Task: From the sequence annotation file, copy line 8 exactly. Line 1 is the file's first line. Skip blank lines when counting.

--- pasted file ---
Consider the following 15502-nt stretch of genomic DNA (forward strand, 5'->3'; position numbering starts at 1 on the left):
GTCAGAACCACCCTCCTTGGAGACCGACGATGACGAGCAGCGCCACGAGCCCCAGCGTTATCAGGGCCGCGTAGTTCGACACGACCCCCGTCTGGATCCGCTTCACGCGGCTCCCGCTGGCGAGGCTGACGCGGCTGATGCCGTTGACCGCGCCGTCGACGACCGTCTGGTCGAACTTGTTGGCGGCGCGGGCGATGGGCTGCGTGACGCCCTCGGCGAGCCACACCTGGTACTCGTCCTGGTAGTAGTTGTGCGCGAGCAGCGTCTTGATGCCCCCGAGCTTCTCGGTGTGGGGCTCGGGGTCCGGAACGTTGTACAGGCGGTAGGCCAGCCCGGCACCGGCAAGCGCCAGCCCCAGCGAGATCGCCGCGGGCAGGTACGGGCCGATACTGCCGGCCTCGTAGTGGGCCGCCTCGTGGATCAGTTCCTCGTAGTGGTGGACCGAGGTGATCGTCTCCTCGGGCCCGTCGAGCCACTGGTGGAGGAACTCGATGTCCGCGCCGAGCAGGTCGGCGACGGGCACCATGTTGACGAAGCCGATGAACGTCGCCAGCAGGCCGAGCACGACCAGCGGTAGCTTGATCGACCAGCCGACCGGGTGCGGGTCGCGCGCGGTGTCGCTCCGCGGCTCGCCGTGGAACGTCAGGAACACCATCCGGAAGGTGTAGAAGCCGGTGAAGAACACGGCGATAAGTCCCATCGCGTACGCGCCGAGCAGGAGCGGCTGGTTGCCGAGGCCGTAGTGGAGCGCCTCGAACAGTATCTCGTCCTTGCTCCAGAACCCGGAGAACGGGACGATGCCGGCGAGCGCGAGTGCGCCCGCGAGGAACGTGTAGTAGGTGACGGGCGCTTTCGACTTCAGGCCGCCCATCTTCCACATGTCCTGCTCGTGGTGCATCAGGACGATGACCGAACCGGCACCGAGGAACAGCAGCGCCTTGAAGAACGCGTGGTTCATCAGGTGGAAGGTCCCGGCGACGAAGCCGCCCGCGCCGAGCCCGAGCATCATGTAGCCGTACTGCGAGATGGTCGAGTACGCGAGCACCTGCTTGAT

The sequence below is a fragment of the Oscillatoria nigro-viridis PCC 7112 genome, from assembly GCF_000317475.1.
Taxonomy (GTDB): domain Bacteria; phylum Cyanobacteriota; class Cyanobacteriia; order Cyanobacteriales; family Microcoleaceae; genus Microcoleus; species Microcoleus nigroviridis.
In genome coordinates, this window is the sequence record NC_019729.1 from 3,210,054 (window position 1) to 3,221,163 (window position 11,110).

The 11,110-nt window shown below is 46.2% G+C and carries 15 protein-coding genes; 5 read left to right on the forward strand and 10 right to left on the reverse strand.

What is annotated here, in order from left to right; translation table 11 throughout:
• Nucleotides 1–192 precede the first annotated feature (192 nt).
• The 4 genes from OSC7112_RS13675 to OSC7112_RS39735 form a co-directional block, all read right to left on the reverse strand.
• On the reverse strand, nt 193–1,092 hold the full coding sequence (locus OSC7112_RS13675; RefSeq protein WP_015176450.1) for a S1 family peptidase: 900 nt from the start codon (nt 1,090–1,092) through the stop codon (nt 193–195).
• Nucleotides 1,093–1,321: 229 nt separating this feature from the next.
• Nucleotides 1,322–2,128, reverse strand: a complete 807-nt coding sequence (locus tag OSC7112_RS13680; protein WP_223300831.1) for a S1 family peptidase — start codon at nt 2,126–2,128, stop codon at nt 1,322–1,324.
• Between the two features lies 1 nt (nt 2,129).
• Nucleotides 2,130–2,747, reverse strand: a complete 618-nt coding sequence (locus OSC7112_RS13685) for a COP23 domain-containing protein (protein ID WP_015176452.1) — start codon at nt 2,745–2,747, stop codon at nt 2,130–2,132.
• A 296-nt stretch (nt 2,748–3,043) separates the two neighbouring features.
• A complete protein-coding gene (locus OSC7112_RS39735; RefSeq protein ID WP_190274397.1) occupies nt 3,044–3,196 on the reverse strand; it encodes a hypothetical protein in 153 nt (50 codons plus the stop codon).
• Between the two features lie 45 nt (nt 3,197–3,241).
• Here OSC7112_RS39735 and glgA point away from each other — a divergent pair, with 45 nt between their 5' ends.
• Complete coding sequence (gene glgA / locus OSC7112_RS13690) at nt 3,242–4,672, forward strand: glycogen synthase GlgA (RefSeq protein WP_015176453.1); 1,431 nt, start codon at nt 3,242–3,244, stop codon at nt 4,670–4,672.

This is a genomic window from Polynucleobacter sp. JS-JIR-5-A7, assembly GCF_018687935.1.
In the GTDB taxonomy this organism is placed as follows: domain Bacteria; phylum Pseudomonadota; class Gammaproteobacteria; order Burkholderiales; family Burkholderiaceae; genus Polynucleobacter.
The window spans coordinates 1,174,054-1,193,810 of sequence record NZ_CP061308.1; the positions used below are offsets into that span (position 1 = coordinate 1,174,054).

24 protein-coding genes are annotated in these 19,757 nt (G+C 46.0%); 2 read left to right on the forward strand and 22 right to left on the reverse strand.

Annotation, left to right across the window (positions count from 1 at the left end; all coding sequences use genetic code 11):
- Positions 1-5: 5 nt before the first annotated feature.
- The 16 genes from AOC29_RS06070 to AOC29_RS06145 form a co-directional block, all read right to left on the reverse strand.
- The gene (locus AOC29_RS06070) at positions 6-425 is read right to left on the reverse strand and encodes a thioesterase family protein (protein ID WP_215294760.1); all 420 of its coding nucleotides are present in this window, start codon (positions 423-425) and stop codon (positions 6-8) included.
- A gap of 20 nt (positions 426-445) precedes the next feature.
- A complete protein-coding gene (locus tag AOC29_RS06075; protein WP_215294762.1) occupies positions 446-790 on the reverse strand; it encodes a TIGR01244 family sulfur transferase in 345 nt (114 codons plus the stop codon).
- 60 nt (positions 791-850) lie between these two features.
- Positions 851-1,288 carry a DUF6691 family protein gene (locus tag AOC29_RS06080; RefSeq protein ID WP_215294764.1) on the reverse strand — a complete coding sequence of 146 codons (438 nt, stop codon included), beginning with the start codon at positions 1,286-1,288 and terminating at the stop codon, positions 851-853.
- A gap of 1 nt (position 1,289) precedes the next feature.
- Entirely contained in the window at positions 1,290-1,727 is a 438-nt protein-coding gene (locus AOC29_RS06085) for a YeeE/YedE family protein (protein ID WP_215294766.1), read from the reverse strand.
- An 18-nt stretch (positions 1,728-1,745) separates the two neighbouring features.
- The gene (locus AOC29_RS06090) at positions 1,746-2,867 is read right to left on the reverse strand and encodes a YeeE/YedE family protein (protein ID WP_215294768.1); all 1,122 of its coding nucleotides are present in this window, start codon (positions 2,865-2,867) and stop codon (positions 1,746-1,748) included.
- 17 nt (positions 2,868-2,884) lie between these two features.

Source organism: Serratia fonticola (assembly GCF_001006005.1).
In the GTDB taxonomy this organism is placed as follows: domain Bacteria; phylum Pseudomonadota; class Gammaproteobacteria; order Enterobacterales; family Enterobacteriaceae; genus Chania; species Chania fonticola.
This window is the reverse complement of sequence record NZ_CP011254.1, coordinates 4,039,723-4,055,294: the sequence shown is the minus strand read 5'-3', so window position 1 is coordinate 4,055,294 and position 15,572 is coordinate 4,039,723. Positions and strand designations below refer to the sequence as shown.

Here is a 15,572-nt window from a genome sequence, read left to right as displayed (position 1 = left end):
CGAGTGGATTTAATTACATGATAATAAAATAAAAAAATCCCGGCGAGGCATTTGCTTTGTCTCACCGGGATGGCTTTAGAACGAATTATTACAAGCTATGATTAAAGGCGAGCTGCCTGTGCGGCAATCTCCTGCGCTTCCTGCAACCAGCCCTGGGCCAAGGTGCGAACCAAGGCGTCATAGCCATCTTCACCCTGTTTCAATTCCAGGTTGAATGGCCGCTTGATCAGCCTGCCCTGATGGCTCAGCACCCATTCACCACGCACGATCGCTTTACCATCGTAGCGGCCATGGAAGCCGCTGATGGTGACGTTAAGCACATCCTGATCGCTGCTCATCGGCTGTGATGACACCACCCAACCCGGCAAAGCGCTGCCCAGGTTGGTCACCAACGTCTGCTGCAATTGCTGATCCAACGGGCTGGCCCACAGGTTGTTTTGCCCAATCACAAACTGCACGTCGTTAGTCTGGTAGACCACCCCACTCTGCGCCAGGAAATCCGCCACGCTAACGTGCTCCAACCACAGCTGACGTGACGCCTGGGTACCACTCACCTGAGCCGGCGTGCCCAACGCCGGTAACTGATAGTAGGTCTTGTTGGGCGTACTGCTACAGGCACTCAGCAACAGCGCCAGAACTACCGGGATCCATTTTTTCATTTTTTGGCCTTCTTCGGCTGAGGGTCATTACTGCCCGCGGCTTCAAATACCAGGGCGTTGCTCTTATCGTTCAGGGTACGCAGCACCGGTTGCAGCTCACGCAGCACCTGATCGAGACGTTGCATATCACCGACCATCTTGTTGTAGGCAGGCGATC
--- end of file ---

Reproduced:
• Nucleotides 1–192 precede the first annotated feature (192 nt).